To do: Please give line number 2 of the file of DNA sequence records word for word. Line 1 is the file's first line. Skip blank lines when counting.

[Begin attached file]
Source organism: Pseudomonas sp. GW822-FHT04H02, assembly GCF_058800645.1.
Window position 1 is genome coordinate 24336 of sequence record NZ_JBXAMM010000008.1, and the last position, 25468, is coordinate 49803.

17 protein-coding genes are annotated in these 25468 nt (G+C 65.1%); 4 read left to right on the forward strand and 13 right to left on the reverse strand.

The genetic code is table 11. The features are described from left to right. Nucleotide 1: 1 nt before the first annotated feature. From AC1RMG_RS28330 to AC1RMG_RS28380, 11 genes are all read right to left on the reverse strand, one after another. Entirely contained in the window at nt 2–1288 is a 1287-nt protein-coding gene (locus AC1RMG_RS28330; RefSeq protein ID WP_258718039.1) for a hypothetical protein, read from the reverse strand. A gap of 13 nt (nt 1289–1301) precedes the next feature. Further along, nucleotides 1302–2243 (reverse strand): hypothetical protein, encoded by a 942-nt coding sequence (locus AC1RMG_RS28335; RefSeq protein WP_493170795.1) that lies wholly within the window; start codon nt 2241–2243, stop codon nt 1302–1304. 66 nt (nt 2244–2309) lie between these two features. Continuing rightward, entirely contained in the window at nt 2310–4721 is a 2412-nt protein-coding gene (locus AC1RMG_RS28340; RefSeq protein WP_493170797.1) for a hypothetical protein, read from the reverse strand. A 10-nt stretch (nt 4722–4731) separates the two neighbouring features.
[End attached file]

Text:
Window position 1 is genome coordinate 24336 of sequence record NZ_JBXAMM010000008.1, and the last position, 25468, is coordinate 49803.